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Q&A on Robeco Emerging Conservative Equities

Q&A on Robeco Emerging Conservative Equities

28-03-2011 | Insight

A rare application of a low-volatility strategy in emerging markets, Robeco Emerging Conservative Equities was launched in February 2011. Pim van Vliet, Senior Portfolio Manager, Low-Volatility Equities, explains  the new strategy, the research underpinning it and how it fits into an institutional portfolio.

  • Pim  van Vliet
    Pim
    van Vliet
    Managing Director Conservative Equities - Pim van Vliet

What’s behind the introduction of Emerging Conservative Equities?

We believe it is a natural development for us and our clients. There is a good argument to be made for benefiting from emerging market equity returns at substantially lower risk. It is also another way for clients to leverage Robeco’s expertise in low-volatility strategies and our experience in emerging markets. Our fundamental emerging markets equities team has been successfully investing in the region since 1994 and now manage about EUR 11 billion. Meanwhile, our low-volatility strategies have attracted EUR 1 billion in assets in just four years. It also builds on our successful record of rules-based investing in emerging markets, which we’ve been doing since 2006 with our Enhanced Emerging Markets strategy.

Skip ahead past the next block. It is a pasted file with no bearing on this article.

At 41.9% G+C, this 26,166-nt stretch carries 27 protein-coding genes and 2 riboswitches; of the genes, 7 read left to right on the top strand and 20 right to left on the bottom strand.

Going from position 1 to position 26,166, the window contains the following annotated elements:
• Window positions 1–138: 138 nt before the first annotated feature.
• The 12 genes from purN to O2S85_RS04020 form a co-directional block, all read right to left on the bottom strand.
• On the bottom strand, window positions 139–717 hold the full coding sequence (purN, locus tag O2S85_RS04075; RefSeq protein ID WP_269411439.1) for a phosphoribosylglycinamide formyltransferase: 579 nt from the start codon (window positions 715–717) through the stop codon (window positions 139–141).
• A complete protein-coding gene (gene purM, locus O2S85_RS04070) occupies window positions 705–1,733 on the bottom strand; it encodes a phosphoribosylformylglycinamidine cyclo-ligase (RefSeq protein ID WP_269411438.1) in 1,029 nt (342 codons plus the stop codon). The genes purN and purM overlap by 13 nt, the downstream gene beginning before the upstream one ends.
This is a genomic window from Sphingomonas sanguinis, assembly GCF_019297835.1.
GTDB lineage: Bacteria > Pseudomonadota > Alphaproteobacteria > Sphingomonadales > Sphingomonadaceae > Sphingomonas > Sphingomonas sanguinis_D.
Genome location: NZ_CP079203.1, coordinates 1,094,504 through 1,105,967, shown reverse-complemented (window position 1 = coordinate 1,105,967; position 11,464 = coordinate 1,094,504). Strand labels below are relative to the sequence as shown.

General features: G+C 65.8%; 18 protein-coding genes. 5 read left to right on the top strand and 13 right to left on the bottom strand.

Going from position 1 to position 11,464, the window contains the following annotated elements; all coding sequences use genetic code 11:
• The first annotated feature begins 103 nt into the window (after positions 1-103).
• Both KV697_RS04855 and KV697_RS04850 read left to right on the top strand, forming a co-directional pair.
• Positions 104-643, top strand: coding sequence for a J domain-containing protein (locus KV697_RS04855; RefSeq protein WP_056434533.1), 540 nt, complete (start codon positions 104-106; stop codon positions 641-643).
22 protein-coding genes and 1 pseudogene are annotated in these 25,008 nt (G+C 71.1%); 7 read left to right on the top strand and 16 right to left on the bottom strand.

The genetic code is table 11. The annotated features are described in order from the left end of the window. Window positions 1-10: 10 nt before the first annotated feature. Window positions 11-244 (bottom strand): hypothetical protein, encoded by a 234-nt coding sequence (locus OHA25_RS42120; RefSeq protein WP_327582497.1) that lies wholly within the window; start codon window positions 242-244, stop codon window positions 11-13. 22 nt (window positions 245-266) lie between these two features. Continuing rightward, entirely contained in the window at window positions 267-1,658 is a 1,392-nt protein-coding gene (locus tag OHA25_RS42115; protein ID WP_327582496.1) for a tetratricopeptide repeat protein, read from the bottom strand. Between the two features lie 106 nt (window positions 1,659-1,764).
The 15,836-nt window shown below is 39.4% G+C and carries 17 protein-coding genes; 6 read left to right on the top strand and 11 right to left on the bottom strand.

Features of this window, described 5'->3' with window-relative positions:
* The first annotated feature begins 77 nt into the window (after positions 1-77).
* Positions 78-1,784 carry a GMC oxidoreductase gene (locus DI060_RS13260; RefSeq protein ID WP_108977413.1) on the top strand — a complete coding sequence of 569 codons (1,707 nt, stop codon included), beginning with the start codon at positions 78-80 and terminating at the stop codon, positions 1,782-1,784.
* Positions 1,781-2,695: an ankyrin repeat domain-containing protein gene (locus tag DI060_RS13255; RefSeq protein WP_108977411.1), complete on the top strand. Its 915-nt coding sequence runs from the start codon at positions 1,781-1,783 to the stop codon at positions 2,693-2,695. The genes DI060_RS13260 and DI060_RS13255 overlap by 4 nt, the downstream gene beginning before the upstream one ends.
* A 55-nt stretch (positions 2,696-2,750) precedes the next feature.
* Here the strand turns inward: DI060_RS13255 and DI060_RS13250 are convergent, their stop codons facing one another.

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What’s the business case for investors?

There is an obvious case for applying our low-volatility strategy to emerging markets. Let’s first look at the region. The IMF is forecasting 9.6% real GDP growth in 2011 for China and 8.3% for India, while expansion in the developed world is put at just 2.2%. Emerging markets currently account for about 14% of the MSCI All-Country Index, rising from just 2% in 2000. And it’s expected to continue to grow. It’s no wonder that we see demand from both institutional and retail clients for emerging markets exposure.